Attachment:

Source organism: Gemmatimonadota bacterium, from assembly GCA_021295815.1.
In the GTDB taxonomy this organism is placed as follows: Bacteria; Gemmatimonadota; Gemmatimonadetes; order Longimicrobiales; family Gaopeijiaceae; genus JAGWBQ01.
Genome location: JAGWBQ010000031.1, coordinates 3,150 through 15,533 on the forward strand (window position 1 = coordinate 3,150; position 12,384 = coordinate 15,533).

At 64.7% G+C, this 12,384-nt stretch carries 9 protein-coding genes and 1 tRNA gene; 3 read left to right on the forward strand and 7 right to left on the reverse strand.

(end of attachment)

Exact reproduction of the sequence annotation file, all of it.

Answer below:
Source organism: Gemmatimonadota bacterium, from assembly GCA_021295815.1.
In the GTDB taxonomy this organism is placed as follows: Bacteria; Gemmatimonadota; Gemmatimonadetes; order Longimicrobiales; family Gaopeijiaceae; genus JAGWBQ01.
Genome location: JAGWBQ010000031.1, coordinates 3,150 through 15,533 on the forward strand (window position 1 = coordinate 3,150; position 12,384 = coordinate 15,533).

At 64.7% G+C, this 12,384-nt stretch carries 9 protein-coding genes and 1 tRNA gene; 3 read left to right on the forward strand and 7 right to left on the reverse strand.